Sen. Edward Kennedy said Wednesday that it is too early to tell whether the compromise that broke a Senate impasse on the nomination of &to=http:// english.pravda.ru/main/2002/11/20/39730.html ' target=_blank>federal judges will survive future partisan fights, including a possible battle over a seat on the Supreme Court.
The pact, struck last month, cleared the way for three of President Bush's more hotly contested judicial picks to the federal appeals courts to be confirmed.
In exchange, seven Republicans agreed not to support any attempt to change Senate filibuster rules and seven Democrats also agreed to filibuster Bush's judicial picks only in "extraordinary circumstances."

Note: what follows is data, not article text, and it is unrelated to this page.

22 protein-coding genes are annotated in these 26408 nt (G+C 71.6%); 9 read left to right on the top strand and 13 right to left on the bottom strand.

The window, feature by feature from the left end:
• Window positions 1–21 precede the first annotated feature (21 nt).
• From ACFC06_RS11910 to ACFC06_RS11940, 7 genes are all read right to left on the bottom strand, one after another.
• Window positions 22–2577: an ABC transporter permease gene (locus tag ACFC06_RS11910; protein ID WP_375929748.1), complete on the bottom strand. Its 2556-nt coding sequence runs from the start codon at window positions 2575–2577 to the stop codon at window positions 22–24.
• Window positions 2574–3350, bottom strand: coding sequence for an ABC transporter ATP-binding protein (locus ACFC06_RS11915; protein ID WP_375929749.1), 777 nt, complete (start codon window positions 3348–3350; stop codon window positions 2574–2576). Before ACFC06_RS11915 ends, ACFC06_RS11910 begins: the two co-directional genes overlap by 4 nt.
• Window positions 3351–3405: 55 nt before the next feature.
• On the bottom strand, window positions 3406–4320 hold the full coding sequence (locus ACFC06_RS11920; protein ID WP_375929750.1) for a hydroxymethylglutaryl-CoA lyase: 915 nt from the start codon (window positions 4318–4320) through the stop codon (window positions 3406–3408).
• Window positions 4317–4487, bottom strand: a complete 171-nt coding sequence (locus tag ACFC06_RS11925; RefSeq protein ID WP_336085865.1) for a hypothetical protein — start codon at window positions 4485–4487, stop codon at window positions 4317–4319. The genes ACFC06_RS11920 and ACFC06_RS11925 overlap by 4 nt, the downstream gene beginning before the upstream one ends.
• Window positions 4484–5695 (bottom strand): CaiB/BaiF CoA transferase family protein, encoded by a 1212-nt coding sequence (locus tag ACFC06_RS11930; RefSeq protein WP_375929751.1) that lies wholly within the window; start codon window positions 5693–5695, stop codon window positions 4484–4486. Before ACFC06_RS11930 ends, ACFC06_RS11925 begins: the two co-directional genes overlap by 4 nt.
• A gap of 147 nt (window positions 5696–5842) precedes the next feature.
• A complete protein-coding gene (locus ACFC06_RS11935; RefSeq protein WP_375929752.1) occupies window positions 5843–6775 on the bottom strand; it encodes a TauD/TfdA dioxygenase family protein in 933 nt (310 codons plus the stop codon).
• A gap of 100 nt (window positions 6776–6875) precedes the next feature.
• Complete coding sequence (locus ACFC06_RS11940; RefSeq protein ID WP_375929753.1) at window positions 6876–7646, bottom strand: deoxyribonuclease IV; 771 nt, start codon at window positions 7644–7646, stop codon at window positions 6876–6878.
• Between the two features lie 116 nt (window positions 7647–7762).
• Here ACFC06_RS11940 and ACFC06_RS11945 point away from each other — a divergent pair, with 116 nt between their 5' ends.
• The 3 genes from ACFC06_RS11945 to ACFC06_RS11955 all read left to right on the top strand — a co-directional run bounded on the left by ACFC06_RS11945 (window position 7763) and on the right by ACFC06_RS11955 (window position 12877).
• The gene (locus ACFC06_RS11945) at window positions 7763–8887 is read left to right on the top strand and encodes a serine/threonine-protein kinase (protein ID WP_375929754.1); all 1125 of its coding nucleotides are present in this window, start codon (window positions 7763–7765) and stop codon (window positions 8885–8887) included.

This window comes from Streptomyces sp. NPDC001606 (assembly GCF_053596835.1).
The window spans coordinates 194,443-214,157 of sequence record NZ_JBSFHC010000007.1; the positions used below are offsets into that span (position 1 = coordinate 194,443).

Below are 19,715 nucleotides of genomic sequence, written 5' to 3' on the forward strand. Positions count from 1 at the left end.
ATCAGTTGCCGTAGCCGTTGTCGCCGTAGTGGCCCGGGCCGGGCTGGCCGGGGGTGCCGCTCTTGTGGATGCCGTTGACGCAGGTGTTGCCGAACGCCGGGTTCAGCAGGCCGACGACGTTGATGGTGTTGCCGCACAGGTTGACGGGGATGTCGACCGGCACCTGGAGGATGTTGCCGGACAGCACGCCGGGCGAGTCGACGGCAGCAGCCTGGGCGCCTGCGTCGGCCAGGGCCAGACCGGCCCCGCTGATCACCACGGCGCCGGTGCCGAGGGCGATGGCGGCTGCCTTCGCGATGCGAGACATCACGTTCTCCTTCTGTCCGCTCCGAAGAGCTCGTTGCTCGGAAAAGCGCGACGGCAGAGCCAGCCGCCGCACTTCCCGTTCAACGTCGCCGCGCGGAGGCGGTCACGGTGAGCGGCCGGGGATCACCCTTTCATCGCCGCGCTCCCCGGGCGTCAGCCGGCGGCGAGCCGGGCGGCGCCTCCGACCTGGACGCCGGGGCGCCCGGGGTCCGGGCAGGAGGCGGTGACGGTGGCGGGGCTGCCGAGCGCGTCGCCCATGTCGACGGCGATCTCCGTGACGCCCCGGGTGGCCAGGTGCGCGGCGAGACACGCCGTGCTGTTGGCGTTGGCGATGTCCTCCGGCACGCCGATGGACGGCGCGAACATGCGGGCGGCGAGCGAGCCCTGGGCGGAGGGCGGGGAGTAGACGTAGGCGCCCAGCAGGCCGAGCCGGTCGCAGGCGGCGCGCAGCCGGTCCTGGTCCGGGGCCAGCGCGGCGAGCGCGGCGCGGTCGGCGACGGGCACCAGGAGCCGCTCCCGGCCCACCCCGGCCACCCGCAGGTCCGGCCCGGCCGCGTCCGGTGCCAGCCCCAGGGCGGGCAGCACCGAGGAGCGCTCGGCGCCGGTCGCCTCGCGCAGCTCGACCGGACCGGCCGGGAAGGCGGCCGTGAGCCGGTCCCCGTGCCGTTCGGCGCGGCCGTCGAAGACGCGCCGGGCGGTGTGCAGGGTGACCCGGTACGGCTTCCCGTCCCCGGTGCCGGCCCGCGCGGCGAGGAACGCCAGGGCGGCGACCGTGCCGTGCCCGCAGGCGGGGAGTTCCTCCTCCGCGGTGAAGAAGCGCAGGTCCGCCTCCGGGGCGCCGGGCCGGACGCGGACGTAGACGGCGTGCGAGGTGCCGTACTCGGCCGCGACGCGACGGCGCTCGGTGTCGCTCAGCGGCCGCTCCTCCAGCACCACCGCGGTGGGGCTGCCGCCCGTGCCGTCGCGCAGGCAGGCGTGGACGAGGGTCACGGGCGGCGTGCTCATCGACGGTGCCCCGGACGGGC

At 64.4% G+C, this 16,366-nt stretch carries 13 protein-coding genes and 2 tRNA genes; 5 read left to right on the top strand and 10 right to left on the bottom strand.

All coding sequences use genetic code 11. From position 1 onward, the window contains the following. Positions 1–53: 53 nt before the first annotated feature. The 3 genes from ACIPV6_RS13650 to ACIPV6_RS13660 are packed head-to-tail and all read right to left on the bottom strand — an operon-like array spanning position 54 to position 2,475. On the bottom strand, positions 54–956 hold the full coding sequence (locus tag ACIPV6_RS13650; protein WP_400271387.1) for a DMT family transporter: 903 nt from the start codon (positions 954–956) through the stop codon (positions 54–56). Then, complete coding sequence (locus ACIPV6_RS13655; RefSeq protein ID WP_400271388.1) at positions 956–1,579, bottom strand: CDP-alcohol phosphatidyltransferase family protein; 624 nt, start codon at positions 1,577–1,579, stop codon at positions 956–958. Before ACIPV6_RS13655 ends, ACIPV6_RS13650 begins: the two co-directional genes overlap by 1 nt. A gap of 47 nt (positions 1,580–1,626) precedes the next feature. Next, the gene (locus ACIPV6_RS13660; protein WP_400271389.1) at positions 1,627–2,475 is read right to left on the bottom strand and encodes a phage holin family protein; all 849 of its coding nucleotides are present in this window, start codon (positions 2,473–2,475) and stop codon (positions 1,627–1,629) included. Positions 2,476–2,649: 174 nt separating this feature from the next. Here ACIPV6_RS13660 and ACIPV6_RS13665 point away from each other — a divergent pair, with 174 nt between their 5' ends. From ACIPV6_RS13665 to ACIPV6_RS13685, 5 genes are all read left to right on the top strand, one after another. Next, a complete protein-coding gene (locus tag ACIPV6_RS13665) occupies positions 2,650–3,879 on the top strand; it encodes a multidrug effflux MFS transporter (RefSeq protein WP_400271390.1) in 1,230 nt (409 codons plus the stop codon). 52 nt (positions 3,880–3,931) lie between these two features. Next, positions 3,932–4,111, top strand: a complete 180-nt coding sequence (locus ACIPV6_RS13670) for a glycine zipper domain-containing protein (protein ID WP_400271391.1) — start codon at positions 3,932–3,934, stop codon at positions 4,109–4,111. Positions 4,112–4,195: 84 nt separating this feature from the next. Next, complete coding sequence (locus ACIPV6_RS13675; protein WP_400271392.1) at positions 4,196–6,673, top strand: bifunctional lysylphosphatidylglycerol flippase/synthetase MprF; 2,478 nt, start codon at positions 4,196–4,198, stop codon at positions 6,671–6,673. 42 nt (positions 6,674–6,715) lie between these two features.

Kennedy, D-Mass., said in a speech at New York Law School that while he was initially disappointed in the deal because it allowed three conservative judges to be approved, he has quickly come to view it as a "significant monument to the best of the Senate, and a strong legacy for the Senate's future."
He said he hoped it would weather what he called an "imminent storm" over other presidential nominees facing a tough road to confirmation, informs the News Day.
Putin's Annual Address to the Federal Assembly is scheduled for September 30. Kremlin sources say it will become even more historic and globally important than his 2014 speech